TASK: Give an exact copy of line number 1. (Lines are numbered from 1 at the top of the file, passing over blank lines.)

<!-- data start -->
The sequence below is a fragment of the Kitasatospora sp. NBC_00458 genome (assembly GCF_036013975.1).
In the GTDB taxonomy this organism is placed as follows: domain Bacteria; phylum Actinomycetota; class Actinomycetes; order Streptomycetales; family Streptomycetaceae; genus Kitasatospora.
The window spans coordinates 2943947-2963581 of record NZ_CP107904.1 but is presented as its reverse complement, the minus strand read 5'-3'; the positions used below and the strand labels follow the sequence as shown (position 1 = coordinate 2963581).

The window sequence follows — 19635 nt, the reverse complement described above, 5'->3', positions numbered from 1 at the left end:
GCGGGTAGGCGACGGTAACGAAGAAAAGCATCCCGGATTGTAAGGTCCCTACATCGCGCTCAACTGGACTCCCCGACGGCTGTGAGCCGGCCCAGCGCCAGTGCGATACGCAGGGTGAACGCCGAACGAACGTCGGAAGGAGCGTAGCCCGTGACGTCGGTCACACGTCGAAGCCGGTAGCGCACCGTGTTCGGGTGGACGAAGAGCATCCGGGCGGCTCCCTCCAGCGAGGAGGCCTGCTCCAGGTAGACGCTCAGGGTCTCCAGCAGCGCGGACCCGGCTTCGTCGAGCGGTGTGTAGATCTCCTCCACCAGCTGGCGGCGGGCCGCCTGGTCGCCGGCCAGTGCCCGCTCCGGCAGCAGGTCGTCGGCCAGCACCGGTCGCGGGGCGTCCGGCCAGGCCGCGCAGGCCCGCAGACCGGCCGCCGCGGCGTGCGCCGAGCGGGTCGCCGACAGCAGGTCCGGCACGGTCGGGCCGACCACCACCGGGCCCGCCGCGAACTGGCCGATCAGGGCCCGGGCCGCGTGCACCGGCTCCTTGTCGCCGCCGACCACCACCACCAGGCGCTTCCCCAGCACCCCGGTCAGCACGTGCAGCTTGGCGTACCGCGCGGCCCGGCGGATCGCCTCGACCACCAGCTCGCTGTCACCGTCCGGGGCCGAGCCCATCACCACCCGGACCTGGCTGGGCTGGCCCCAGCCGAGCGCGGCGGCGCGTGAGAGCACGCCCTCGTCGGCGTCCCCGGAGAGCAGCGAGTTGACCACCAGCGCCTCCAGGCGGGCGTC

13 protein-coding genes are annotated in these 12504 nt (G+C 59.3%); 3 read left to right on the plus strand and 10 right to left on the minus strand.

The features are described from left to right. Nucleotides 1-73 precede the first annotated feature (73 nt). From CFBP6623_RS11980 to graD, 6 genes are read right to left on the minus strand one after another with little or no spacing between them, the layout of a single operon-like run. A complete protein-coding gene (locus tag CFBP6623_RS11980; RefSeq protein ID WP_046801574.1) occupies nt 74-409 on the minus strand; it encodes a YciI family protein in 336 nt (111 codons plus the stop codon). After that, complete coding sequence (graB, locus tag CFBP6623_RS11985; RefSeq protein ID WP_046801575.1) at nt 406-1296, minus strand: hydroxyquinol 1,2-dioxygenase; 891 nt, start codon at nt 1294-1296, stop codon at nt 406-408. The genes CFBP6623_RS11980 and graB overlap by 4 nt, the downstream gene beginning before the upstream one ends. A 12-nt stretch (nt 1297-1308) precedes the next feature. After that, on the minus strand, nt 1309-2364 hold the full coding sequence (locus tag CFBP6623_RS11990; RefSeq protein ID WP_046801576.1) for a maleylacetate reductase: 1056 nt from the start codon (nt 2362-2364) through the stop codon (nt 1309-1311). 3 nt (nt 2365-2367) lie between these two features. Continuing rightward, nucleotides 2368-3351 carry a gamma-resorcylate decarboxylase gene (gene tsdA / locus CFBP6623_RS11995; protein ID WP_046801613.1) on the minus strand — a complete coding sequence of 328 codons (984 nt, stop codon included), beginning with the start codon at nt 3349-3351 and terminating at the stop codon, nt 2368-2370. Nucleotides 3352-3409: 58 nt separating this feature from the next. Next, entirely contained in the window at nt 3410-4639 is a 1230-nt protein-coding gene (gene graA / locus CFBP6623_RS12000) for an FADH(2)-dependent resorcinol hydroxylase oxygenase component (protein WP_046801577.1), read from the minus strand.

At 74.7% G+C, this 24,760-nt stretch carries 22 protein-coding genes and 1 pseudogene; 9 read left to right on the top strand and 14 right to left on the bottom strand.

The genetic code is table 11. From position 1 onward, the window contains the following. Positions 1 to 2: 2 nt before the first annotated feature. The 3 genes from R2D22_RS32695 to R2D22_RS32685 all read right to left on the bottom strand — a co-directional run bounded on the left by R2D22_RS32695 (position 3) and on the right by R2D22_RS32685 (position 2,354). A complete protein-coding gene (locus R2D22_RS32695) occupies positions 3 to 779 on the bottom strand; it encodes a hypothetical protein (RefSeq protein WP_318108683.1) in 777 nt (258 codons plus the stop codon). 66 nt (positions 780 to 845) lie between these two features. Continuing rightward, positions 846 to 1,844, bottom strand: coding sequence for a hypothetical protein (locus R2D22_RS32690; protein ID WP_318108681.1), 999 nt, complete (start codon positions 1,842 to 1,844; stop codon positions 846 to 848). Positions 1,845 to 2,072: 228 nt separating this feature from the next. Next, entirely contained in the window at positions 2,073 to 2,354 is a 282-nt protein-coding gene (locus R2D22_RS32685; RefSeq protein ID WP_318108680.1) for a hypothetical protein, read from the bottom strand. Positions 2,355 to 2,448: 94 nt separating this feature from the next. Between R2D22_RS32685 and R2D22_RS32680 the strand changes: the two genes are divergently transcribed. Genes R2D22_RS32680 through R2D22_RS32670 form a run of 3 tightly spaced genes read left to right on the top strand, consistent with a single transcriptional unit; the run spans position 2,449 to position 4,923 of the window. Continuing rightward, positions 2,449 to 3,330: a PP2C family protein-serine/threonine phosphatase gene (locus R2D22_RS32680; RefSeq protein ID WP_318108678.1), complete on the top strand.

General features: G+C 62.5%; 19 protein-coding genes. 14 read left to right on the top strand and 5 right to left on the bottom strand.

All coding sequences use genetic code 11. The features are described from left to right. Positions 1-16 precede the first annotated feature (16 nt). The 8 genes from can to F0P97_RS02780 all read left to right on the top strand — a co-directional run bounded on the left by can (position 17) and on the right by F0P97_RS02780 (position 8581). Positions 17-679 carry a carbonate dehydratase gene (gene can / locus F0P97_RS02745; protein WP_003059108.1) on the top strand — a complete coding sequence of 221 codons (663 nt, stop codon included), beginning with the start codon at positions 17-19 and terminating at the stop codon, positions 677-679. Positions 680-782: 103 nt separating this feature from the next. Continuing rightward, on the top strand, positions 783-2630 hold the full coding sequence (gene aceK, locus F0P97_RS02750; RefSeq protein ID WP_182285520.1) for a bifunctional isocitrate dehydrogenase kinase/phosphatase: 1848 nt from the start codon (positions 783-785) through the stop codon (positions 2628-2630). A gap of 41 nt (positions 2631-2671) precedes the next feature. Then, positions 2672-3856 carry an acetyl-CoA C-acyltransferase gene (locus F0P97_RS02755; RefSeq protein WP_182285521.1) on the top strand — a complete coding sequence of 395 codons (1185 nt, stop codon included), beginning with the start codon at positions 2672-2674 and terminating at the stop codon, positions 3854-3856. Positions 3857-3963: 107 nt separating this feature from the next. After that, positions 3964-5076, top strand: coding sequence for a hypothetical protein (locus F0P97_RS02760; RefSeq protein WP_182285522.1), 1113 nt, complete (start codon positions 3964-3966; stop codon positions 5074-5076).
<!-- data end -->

The sequence below is a fragment of the Kitasatospora sp. NBC_00458 genome (assembly GCF_036013975.1).